Just as UC Master Gardener Volunteers seek continuing education to ensure that their horticulture information and extension skills are sharp, program coordinators engage annually in professional development around volunteer management, program administration, and evaluation. Research on core competencies of Master Gardener Coordinators in North Carolina indicates that a variety of proficiencies are needed to successfully lead a Master Gardener Program. Annual coordinator meetings are a regular opportunity to build and share knowledge.

A list of coordinators can be found the UC Master Gardener Program website. Note: Some counties do not have UCCE staff coordinators. In these cases, UCCE Advisors or County Directors are listed as the lead contact per UC ANR policy.

Thank you to all who attended and presented at this year's coordinator meeting!
 
 
 
Posted on Tuesday, November 5, 2019 at 11:16 AM
Tags: Master Gardener (32), Training (4), VMI (1), Volunteers (7)
Focus Area Tags: Yard & Garden

Vegetable Pest Management Training Series a Success

It may seem odd to see seventy-five people at a hotel conference center learning about insects and rats on vegetables, but not if you are a UC Master Gardener.  The UC Statewide Integrated Pest Management Program (UC IPM) in partnership with the UC Master Gardener Program just wrapped up the Vegetable Pests and Solutions train-the-trainer series. More than 340 UC Master Gardener volunteers from across the state took part in the regional trainings offered in Fresno, Orange, Placer, San Luis Obispo and Sonoma counties. 

Active Learning

The advanced UC IPM training offered a hands-on, train-the-trainer experience that increased participants' knowledge of insect pests of vegetables, vegetable plant diseases and disorders, and vertebrate pests of gardens and homes.  One of the highlights of the training was Human-Wildlife Interaction Advisor, Niamh Quinn, showing a taxidermy collection of vertebrate pests at the Orange and San Luis Obispo County workshops.  Being able to handle and observe the different markings, colors and claws on certain animals makes future identification easier as participants learned the signs to look for when identifying vertebrate pest damage in the vegetable garden.

UC Master Gardeners are getting a real hands-on look at the features of a pocket gopher. Photo Credit: Elaine Lander

UC Master Gardener volunteers were lead through exercises that mimic questions commonly received from the public.  Some of the questions had a photo, others just a sparse description that volunteers worked together to solve using online IPM resources and materials provided at the training.  The exercises were designed to challenge and expose the learner to different types of scenarios and tools they can use in the future.

Outreach and Education

The UC Master Gardener Program's mission is to extend research-based information, by attending advanced trainings such as this, volunteers are even more prepared to contribute to the program's mission. With exposure and practice using new resources and materials training attendees have the tools and knowledge needed to educate the public on vegetable pests and solutions including scripted PowerPoints, activities, handouts, and vegetable pest identification card sets. One attendee reported “As a first year UC Master Gardener, this training helped me become more comfortable and more confident researching answers for pest management questions.”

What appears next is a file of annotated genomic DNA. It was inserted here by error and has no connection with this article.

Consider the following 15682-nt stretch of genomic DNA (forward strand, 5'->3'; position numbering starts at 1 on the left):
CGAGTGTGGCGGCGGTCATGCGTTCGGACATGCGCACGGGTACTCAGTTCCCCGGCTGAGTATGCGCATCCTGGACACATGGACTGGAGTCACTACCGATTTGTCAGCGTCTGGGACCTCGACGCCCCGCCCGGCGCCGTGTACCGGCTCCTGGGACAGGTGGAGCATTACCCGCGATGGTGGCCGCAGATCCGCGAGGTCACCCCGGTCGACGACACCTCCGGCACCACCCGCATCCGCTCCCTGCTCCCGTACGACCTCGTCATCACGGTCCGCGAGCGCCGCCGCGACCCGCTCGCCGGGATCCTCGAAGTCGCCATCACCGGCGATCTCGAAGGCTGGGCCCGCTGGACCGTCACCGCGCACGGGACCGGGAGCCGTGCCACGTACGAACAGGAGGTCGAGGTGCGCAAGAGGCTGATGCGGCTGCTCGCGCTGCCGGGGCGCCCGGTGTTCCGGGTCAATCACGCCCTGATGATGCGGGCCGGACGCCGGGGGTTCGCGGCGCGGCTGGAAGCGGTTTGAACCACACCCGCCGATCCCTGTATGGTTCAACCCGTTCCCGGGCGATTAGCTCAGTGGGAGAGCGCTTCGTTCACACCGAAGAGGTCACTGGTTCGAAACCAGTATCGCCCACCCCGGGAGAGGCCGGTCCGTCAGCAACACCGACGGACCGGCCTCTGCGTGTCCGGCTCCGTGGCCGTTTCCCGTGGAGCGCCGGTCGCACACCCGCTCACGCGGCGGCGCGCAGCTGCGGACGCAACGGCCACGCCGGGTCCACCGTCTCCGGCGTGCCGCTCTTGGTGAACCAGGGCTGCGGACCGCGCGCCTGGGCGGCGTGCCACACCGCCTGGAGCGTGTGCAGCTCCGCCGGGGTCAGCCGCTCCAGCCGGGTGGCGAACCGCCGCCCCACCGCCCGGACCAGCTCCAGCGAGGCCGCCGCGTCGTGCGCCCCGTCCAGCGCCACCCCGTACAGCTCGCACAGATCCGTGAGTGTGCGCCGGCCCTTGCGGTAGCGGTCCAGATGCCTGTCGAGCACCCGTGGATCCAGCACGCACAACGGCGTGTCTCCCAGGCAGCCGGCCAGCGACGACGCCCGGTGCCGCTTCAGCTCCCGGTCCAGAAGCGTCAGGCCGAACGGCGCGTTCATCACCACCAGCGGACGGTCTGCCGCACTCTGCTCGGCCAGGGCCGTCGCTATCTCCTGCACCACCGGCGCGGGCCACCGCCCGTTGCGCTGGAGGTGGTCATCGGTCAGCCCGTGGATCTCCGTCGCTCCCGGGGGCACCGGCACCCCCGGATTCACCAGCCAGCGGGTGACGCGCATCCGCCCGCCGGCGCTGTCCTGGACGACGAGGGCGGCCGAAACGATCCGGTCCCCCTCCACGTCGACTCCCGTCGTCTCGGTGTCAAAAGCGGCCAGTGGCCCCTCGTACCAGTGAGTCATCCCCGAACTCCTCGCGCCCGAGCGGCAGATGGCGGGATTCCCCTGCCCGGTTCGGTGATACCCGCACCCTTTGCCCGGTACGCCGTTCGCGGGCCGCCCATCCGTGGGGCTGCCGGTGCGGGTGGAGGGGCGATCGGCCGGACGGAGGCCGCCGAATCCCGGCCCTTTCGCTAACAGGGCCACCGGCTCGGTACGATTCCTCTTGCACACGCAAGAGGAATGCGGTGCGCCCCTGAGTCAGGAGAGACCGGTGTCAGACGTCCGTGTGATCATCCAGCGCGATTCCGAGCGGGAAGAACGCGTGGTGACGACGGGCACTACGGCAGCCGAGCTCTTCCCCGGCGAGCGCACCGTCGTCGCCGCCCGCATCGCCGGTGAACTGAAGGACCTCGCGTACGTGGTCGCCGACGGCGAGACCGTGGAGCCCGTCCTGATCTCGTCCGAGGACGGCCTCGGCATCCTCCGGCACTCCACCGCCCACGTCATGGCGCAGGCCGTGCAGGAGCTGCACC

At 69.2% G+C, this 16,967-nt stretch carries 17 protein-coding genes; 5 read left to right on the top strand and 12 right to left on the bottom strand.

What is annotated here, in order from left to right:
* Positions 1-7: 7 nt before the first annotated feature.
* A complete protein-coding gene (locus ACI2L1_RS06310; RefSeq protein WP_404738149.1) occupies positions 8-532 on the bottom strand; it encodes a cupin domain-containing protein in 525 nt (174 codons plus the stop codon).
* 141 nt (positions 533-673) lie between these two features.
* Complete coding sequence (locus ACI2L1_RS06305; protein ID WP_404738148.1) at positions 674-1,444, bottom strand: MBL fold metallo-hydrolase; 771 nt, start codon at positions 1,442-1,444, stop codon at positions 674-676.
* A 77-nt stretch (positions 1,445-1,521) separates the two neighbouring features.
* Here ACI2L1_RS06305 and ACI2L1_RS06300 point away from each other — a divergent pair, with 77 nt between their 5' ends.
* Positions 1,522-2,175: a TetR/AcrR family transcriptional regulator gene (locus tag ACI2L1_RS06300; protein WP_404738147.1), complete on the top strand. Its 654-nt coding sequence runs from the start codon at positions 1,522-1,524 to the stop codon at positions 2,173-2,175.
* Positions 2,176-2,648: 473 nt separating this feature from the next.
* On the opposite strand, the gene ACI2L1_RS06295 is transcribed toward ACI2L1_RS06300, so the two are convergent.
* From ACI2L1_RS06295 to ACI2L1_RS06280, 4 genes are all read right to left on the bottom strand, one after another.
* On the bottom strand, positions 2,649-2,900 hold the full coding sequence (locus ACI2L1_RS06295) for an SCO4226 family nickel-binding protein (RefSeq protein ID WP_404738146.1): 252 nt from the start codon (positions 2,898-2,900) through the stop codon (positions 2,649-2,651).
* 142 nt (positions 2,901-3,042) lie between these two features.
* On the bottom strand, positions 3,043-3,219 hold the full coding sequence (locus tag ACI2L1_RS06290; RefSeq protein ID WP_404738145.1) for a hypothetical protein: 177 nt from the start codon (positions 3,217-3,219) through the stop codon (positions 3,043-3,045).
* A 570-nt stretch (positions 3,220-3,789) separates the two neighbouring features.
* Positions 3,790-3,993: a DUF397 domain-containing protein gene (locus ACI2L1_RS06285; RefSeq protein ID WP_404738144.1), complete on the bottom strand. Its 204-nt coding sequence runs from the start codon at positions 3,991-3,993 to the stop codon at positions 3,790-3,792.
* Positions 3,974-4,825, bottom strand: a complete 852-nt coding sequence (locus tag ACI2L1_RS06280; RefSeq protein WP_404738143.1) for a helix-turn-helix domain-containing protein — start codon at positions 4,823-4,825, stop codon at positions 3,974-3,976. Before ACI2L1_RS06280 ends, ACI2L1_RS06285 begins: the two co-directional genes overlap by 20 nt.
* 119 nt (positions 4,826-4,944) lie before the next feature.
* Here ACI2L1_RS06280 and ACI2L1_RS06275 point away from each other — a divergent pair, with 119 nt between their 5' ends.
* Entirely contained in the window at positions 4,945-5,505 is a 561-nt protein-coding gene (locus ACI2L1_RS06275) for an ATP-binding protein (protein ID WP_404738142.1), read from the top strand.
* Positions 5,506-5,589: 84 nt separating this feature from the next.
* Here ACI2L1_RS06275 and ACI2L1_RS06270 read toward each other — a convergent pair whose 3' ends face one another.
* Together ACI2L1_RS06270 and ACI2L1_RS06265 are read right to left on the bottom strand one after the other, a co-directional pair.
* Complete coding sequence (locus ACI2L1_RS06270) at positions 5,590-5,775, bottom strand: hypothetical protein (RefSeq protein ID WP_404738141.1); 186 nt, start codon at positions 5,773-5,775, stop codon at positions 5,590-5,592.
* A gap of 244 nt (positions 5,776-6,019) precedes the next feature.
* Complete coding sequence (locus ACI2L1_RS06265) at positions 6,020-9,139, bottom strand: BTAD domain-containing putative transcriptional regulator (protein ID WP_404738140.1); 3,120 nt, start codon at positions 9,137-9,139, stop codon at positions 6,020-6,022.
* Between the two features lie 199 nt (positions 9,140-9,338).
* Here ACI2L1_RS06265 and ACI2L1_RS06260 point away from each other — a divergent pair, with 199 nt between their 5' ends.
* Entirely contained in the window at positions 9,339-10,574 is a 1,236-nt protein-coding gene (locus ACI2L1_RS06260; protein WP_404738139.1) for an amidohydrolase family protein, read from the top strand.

At the conclusion of the training volunteers convened with their fellow county volunteers to talk about their plans to take new found knowledge back into their communities.  Some of the great ideas generated were:

  • offer seasonal pest problems workshops
  • include a “Need Help Solving Pest Problems?” flier for all events
  • add IPM tips to newsletters and social media
  • integrate IPM into presentations as appropriate or relevant to topic
  • add signage for damaged or diseased plants with IPM solutions in demonstration gardens
  • share IPM toolkit at farmers markets and demo garden events

UC Master Gardener volunteers of Orange County are brainstorming ideas of how to incorporate the IPM training they just received into their outreach and education efforts. Photo Credit: Elaine Lander

How We are Making a Difference

One portion of the agenda was focused on how the UC Master Gardener community is making a difference. With 6,000+ volunteers serving more than 517,000 Californians per year the impact of the UC Master Gardener volunteer effort is truly amazing.  Through statewide program evaluation efforts the impact in sustainable landscaping, food gardening and community well-being is now being analyzed and reported in the programs annual report.  Volunteers can see the impact they are having statewide and be proud of being part of a group that social changes they are seeing in their local communities. 

As active volunteers and life-long learners UC Master Gardeners are a powerful educational tool and inspiration for others not only in the garden but in the volunteer community.  Statewide educational offerings like UC IPM's train-the-trainer series help hone the diagnostics skills while building confidence in the subject matter. 

The next statewide training opportunity for UC Master Gardener volunteers will be the 2020 UC Master Gardener Conference, Sept. 28 –Oct. 2, 2020 at the Granlibakken, Tahoe. The conference is the beginning planning stages and taking speaker and topic suggestions, click here to suggest a speaker or topic.

Posted on Friday, November 1, 2019 at 10:20 AM
Tags: 2020UCMG (1), Gardening (15), IPM (10), Master Gardener (32), Master Gardener Program (3), Pests (6), Volunteers (7), Weeds (2)
Focus Area Tags: Pest Management Yard & Garden

Announcing the 40th Anniversary UC Master Gardener Photo Contest Winners!!

The UC Master Gardener Program is pleased to announce the winners of the 40th Anniversary UC Master Gardener Photo Contest.  Thank you for helping tell our story by submitting over 480 photos and to all the people who voted.

 People's Choice”  Winners
1st - “Lettuce Grow”, My Thanh Kim, San Diego County